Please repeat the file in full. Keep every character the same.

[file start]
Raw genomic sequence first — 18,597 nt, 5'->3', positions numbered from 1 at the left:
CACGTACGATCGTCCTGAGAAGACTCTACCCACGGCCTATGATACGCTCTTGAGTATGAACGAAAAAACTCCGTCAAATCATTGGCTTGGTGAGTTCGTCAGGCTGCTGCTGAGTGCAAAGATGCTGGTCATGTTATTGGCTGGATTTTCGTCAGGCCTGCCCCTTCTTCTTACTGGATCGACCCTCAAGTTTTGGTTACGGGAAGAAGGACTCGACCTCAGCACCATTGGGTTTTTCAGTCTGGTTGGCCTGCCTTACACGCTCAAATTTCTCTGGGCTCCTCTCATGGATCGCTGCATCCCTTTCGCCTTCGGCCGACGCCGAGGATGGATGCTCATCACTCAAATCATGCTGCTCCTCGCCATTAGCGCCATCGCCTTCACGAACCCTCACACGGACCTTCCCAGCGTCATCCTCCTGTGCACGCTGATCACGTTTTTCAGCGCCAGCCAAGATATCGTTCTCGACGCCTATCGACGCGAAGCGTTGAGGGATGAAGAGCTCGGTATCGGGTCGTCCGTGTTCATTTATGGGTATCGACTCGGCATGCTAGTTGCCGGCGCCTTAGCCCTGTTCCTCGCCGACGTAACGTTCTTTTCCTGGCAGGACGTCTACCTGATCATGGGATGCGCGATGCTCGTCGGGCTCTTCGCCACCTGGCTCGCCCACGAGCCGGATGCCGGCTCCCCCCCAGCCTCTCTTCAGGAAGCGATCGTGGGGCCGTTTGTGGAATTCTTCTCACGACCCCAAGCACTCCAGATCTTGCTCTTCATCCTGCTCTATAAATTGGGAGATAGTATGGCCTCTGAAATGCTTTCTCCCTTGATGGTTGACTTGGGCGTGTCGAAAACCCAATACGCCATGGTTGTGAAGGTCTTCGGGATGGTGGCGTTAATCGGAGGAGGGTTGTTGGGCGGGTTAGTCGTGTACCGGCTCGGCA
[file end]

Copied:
Raw genomic sequence first — 18,597 nt, 5'->3', positions numbered from 1 at the left:
CACGTACGATCGTCCTGAGAAGACTCTACCCACGGCCTATGATACGCTCTTGAGTATGAACGAAAAAACTCCGTCAAATCATTGGCTTGGTGAGTTCGTCAGGCTGCTGCTGAGTGCAAAGATGCTGGTCATGTTATTGGCTGGATTTTCGTCAGGCCTGCCCCTTCTTCTTACTGGATCGACCCTCAAGTTTTGGTTACGGGAAGAAGGACTCGACCTCAGCACCATTGGGTTTTTCAGTCTGGTTGGCCTGCCTTACACGCTCAAATTTCTCTGGGCTCCTCTCATGGATCGCTGCATCCCTTTCGCCTTCGGCCGACGCCGAGGATGGATGCTCATCACTCAAATCATGCTGCTCCTCGCCATTAGCGCCATCGCCTTCACGAACCCTCACACGGACCTTCCCAGCGTCATCCTCCTGTGCACGCTGATCACGTTTTTCAGCGCCAGCCAAGATATCGTTCTCGACGCCTATCGACGCGAAGCGTTGAGGGATGAAGAGCTCGGTATCGGGTCGTCCGTGTTCATTTATGGGTATCGACTCGGCATGCTAGTTGCCGGCGCCTTAGCCCTGTTCCTCGCCGACGTAACGTTCTTTTCCTGGCAGGACGTCTACCTGATCATGGGATGCGCGATGCTCGTCGGGCTCTTCGCCACCTGGCTCGCCCACGAGCCGGATGCCGGCTCCCCCCCAGCCTCTCTTCAGGAAGCGATCGTGGGGCCGTTTGTGGAATTCTTCTCACGACCCCAAGCACTCCAGATCTTGCTCTTCATCCTGCTCTATAAATTGGGAGATAGTATGGCCTCTGAAATGCTTTCTCCCTTGATGGTTGACTTGGGCGTGTCGAAAACCCAATACGCCATGGTTGTGAAGGTCTTCGGGATGGTGGCGTTAATCGGAGGAGGGTTGTTGGGCGGGTTAGTCGTGTACCGGCTCGGCA